Exegi monumentum aere perennius
Regalique situ pyramidum altius,
Quod non imber edax, non Aquilo impotens
Possit diruere aut innumberabilis
Annorum series et fuga temporum.
Non omnis moriar multaque pars mei
Vitabit Libitinam: usque ego postera
Crescam laude recens. Dum Capitolium
Scandet cum tacita virgine pontifex,
Dicar, qua violens obstrepit Aufidus
Et qua pauper aquae Daunus agrestium
Regnavit populorum, ex humili potens
Princeps Aeolium carmen ad Italos
Deduxisse modos. Sume superbiam
Quaestiam meritis et mihi Delphica
Lauro cinge volens, Melopomene, comam.
I have completed a monument more durable than bronze
and higher than the majestic place of the pyramids,
because no consuming rain, nor powerless North Wind
can destroy [it] or the innumerable succession of years
and the flight of the seasons.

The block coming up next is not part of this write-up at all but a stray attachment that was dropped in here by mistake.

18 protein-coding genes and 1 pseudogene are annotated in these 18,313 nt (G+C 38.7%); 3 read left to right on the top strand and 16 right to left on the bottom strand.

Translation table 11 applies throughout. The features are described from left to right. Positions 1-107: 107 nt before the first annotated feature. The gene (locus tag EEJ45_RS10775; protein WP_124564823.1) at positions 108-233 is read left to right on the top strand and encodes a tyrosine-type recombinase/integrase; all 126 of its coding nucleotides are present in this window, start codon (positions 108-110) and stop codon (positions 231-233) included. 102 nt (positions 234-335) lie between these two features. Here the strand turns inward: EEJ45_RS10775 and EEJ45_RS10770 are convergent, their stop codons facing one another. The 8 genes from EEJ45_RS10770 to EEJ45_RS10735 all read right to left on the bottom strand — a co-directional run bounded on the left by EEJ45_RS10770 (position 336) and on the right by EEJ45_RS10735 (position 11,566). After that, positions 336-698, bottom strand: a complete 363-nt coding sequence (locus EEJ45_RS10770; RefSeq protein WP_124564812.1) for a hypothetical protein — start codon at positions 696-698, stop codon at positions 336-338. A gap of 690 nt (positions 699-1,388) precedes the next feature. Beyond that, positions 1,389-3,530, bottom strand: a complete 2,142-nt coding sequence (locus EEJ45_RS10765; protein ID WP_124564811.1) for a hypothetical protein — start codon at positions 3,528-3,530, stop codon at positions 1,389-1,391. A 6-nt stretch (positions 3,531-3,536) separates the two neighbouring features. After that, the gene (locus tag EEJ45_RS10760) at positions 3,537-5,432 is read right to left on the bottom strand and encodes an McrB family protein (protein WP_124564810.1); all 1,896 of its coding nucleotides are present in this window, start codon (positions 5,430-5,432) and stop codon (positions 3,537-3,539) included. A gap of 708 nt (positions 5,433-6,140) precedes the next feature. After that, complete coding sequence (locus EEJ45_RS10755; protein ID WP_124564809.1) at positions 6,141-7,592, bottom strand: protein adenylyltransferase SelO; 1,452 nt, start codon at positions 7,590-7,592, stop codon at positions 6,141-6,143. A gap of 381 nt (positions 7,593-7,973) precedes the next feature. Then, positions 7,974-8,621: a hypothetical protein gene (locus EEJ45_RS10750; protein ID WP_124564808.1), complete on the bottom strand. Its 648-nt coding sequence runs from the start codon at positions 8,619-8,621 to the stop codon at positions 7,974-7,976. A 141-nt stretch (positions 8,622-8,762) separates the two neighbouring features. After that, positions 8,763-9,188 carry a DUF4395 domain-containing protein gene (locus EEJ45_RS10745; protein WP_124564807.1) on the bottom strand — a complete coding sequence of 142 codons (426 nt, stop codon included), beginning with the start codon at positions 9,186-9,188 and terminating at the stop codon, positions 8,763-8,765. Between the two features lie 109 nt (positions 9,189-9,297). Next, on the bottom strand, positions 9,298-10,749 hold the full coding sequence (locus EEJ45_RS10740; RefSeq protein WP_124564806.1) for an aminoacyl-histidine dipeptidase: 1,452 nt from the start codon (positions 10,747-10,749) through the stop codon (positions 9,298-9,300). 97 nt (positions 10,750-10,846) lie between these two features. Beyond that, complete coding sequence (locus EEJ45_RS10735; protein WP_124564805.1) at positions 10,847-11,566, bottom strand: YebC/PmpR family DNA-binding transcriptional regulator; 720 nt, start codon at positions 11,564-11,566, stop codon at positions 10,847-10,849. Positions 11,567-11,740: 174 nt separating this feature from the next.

Not entirely shall I die and parts of me
will evade Death: on and on I will increase
in new praise. While the pontifex
mounts the Capitol with a silent virgin
I will be celebrated, where the furious Aufidus
makes a clamor and Danus, poor in water, once ruled
over rustic people, powerful from humble [origins]
the Aeolian song transferred into Italian poetry.
Take the proud honor sought by the meritorious and
graciously wreath my hair with Delphic laurel.
I used Bennett's edition of Horace (my copy is the first edition) and pieces of may translation amended from his notes. I also discussed the translation with Propertius II, although I did not take particularly good notes so I may have made mistakes that he urged me to correct.